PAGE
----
I’ve never liked the public cloud. My poor co-workers are frequently subject to my rants about how public cloud reduces qualified and intelligent IT ops/engineers/analysts to powerless infrastructure end users whose only recourse in an outage is to sit on hold with their public cloud provider’s support hotline. “Your call is very important to us ... Please continue to hold … You are 73rd in line … Your expected wait time is 98 minutes …”
Even though I’m right (I’m always right), I’m also wrong. It doesn’t have to be this way! You can design your new app to use the public cloud and be resilient to their failures.
How To Design Around a Public Cloud Failure
Automation saves time here. So, if you’re going to do it once, ensure you can do it again many times. Once you’ve designed the infrastructure and underlying software stack, be smart about how you deploy it. This means avoiding cloud providers who share any of the following:
- Software Stack. Relying on one software stack (such as OpenStack) creates a single point of failure if your software triggers a bug.
- Data Center. The power went out. And so did your redundancy.
- Connectivity. Both of those data centers are peered with Ashburn, Virginia? Bad idea.
- Geography. The tornado ate my application!
- Politics. Though not so much an issue in the U.S., if you have to contend with countries that like firewalling providers, you may want to leverage several providers in several countries.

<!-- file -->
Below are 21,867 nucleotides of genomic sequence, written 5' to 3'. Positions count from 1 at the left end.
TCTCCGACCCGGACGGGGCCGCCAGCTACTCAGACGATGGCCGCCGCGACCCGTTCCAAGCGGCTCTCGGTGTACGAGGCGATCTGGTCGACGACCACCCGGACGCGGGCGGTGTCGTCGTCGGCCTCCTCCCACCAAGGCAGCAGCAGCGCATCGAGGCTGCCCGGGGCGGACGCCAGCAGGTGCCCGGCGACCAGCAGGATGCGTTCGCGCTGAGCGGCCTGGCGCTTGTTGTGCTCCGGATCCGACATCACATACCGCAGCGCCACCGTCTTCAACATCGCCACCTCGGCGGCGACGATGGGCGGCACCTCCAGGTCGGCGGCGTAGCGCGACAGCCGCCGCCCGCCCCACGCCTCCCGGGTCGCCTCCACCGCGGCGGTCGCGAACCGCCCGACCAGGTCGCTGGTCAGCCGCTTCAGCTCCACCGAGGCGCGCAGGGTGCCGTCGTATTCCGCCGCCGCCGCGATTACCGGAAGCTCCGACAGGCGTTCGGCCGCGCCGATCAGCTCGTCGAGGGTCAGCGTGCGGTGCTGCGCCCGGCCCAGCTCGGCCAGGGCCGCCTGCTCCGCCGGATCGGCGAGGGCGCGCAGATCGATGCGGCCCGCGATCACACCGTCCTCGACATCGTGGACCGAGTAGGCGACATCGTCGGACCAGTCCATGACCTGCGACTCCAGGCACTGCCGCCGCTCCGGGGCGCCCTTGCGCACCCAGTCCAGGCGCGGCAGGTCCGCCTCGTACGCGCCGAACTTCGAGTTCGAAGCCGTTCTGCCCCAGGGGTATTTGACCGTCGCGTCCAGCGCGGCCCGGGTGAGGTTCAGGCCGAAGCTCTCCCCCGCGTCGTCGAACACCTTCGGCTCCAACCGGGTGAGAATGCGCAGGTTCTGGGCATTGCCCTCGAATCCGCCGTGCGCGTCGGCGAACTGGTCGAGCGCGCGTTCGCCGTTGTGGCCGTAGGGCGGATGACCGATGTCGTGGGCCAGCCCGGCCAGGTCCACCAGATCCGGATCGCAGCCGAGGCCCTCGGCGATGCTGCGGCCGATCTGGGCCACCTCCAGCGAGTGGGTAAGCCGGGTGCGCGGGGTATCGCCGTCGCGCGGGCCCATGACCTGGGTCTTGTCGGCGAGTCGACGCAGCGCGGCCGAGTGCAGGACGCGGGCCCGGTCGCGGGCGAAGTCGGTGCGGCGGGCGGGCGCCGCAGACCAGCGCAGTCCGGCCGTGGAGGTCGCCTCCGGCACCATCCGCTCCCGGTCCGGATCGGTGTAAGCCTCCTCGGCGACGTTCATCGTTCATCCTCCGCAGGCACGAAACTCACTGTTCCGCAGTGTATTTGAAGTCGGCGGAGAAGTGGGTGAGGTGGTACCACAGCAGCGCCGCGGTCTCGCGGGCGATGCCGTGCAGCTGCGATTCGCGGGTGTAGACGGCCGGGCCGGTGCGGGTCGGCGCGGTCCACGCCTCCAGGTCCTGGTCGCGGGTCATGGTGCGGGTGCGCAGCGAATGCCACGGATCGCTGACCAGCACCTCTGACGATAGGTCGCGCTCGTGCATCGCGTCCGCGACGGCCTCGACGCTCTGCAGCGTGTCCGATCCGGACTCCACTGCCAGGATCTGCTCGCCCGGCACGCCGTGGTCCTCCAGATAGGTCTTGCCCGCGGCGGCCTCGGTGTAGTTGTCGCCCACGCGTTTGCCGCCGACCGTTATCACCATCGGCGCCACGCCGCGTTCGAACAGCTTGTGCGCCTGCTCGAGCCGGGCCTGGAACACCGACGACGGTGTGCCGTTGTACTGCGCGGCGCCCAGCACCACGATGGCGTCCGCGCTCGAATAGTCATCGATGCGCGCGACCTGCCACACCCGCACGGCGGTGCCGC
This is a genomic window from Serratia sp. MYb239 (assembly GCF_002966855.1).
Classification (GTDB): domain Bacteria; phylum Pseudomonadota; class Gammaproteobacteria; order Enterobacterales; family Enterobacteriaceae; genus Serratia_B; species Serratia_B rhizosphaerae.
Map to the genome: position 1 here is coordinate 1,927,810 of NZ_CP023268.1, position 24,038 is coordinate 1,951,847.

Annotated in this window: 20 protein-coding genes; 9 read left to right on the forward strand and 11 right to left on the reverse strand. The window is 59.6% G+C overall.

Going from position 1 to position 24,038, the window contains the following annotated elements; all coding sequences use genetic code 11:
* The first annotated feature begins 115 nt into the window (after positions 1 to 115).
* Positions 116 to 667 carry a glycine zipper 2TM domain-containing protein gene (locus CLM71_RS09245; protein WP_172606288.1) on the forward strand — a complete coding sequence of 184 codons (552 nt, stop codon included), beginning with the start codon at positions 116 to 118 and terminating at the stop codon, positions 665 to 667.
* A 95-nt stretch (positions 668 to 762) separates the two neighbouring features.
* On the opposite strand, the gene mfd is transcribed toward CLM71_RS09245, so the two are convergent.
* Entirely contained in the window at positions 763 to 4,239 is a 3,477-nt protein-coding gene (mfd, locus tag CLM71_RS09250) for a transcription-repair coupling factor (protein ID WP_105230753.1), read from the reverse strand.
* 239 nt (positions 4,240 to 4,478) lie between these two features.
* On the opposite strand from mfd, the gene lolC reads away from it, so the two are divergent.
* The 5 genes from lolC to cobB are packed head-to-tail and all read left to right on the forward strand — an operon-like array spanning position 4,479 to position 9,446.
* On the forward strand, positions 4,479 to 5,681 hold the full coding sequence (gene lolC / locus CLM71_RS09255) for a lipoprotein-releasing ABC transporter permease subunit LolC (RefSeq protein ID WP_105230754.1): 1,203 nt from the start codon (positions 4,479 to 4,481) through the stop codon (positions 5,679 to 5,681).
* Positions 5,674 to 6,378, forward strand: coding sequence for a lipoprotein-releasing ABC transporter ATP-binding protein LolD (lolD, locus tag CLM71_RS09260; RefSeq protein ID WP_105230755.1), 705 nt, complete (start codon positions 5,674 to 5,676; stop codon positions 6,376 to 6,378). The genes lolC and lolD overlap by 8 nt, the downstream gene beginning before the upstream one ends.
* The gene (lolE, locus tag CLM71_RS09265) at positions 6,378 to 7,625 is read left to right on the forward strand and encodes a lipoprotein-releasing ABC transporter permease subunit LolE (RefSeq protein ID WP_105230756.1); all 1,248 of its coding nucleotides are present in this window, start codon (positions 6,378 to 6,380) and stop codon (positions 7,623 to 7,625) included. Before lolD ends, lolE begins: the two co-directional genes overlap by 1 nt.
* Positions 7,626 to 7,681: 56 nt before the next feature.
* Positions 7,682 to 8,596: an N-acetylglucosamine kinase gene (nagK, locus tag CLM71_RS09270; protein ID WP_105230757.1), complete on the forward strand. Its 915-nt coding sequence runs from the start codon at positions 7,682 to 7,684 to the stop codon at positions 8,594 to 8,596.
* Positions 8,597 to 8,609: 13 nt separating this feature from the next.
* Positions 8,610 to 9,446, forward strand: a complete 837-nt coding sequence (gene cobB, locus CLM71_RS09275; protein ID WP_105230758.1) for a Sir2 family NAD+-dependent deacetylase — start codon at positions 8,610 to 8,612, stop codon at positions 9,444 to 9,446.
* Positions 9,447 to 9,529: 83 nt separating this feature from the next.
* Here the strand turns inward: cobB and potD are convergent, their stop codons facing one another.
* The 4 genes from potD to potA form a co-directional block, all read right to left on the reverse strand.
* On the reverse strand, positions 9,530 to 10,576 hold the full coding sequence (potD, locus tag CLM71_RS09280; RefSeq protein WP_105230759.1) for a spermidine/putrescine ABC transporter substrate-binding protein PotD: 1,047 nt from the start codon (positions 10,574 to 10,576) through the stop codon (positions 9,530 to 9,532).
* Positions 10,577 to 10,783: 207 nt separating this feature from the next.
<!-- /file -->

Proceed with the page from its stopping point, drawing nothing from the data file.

Now that you’ve selected two to three providers, simply configure DNS, load balancing, and failover to ensure your app stays up.
That's Too Easy — What's the Catch?
Aah, you are perceptive! The catch is that your end users can still lose their Internet connections, resulting in a perceived outage. When you’re deploying hosted CRM, ERP, or similar, you need to ensure your users can always access it. By providing two Internet connections as well as BGP at large offices or load balancing with failover at small offices, you can ensure that your users don’t call you to tell you your app is down.
I usually don’t write about Zenoss Service Dynamics, but in this case I’m going to, because there’s a piece you’re going to need. Adding redundancy with the public cloud, and multihoming your offices creates more points of failure (which aren’t single points of failure any more). The best way to ensure that multiple points of failure don’t become an outage is Zenoss Service Impact. Service Impact doesn’t just tell you if it’s up or down but can also handle degraded applications gracefully — ensuring that you get the events you need to keep everything up and in the green.